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Can “Going Keto” Get You in Trouble Behind the Wheel?

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Low carbohydrate/high protein diets have been popular for decades as a way to lose weight quickly. Whether it is the keto diet, Atkins, Paleo, or some other name for a ketogenic diet, you might be surprised to learn that one side effect is a false positive on a breathalyzer at a DUI stop. 

How Keto Diets Work – in a Nutshell

These diets allegedly burn off fat by converting fat into ketone bodies and fatty acids. If you are not on a ketogenic regimen, your body typically uses glucose for energy. Keto diets are very low in carbs, including those that contain glucose. With the keto diet, your body can’t burn glucose, so it burns ketones for energy.

You might wonder how you could end up in jail for following one of these trendy diets. A low-carb diet itself is not against the law, but your body’s chemistry could register a false positive on a DUI breath test. A prosecutor could use the false positive result as evidence against you to get a conviction for driving while under the influence of alcohol. Also, a keto diet could cause symptoms that make you appear intoxicated to the officer.

How You Could Fail a Field Sobriety Test Because of a Keto Diet

You might not have even had a sip of alcohol before getting behind the wheel, yet a police officer might suspect that you are impaired by alcohol. When you severely limit your intake of carbs and increase your protein consumption, your body eventually goes into what is called a state of ketosis. Your body will have a very high level of ketones.

A person in a state of ketosis can develop the side effects:

  • Your breath could smell very sweet or like alcohol.
  • Your face could become flushed.
  • You might become sluggish.
  • Your movements could become uncoordinated.
  • Your face could become red and flushed. 
  • Due to the diuretic response to ketosis, you could become dehydrated and very thirsty. 

Let’s see that you got pulled over for speeding. The officer walked over to your car and talked to you. When you responded, the officer smelled what he thought was alcohol on your breath. Your face was red and flushed. Your speech was sluggish, and you were a little clumsy when reaching for your driver’s license and registration. All of these factors were caused by being in a state of ketosis.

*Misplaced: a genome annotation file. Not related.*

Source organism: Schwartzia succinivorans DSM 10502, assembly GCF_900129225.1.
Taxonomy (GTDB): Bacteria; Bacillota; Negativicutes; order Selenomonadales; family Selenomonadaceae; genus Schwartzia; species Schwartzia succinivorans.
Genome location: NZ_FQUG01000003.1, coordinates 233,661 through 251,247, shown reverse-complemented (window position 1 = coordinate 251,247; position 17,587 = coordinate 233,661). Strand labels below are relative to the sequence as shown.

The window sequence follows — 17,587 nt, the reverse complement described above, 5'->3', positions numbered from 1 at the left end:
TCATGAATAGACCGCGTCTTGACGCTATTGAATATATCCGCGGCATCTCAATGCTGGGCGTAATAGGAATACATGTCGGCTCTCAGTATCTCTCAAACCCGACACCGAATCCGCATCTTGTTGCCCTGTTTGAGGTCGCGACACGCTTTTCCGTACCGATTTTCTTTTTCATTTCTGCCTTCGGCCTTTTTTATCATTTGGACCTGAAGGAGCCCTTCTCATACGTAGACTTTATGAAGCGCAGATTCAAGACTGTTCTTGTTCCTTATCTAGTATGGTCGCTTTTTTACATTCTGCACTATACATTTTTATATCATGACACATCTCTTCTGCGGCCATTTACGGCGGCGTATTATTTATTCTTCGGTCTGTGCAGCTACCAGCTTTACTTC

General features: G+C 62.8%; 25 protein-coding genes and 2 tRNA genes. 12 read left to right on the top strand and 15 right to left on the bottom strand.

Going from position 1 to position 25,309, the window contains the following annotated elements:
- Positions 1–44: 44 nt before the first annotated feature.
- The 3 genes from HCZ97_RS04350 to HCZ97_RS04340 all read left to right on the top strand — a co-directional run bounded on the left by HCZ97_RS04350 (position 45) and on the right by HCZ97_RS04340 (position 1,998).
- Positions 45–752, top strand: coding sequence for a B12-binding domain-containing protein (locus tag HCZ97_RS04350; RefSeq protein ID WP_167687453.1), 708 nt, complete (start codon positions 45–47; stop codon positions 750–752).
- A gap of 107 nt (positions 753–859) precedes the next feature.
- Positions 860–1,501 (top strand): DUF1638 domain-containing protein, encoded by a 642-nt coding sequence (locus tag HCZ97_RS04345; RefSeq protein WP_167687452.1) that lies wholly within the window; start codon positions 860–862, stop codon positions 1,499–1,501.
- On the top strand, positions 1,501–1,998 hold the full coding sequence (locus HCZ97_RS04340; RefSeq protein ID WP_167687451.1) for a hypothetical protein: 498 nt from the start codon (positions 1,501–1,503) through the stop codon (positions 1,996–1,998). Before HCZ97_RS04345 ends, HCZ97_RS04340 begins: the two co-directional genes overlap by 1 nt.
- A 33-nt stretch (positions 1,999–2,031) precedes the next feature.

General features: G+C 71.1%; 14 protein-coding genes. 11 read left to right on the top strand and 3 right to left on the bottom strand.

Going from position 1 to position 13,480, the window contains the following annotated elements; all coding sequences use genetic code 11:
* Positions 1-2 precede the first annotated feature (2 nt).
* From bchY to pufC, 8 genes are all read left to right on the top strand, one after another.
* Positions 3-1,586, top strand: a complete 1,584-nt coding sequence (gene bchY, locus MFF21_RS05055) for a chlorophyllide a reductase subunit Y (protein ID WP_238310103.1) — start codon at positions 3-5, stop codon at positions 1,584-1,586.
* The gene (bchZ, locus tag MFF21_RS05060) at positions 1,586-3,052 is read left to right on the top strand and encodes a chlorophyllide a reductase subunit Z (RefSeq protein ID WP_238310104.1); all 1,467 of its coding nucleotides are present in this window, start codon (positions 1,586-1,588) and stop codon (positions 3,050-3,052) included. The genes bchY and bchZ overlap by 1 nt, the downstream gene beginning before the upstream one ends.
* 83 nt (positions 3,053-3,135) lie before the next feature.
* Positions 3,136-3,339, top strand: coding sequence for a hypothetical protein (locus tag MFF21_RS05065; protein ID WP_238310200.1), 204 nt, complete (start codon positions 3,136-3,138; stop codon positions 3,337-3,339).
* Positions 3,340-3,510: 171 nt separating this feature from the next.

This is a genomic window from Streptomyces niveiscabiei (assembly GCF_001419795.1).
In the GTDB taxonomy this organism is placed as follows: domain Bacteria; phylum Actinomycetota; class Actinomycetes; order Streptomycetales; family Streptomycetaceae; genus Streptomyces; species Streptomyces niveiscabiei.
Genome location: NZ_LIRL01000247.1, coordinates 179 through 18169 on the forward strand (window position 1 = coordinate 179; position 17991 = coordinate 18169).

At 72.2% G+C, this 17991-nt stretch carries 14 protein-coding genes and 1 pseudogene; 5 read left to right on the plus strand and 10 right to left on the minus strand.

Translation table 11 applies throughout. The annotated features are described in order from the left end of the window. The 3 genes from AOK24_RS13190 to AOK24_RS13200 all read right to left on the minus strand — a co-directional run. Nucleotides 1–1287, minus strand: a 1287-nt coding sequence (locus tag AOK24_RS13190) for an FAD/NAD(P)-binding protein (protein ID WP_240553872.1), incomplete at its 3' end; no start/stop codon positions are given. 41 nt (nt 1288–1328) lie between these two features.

Based on your conduct, the officer felt justified in making you take a breathalyzer test. This is where things go from strange to downright bizarre. Without drinking a drop of alcohol, you might fail a breathalyzer test and get arrested for a DUI.

Why Keto Diets Can Register a False Positive on a DUI Breathalyzer Test

DUI breathalyzer testing equipment can only perform within the limits of its design. Some DUI breath testing machines incorrectly read ketones as alcohol on the breath. The chemical composition of ketones is similar to isopropyl alcohol, also called rubbing alcohol. It can be lethal to drink isopropyl alcohol, but a breathalyzer might not be able to distinguish between isopropyl alcohol and ethyl alcohol, which is the kind of alcohol that people drink.

If the machine mistakes ketosis breath for alcohol, the test result can be a false level of blood alcohol concentration (BAC) that exceeds the legal limit. In other words, the prosecutor would have strong evidence to support a conviction of driving while under the influence.

Other Medical Conditions Can Cause Ketosis that Masquerades as Intoxication

There are multiple medical conditions and behaviors besides a high-protein/low-carb diet that could lead to the body producing an excessive amount of ketones. In these situations, a person could mistakenly get arrested for a DUI because of the appearance of intoxication from being in a state of ketosis and from registering a false positive for a high BAC level on a breathalyzer test.

  • A person with diabetes cannot produce enough insulin or does not respond well enough to the body’s insulin for the body to use glucose for energy. The individual can build up dangerously high levels of blood sugar and make too many ketones for the body to flush out. The person could develop diabetic ketoacidosis, which can be fatal. The symptoms of diabetic ketoacidosis are the same as being in a state of ketosis from a ketogenic diet.
  • An individual with an eating disorder, like anorexia or bulimia, can go into a state of ketosis. When the body does not get enough carbohydrates due to an eating disorder, diarrhea, fasting, or starvation, the body burns off its fat stores for energy. Using fat instead of carbohydrates for energy can cause the liver to produce a high level of ketones, resulting in ketosis.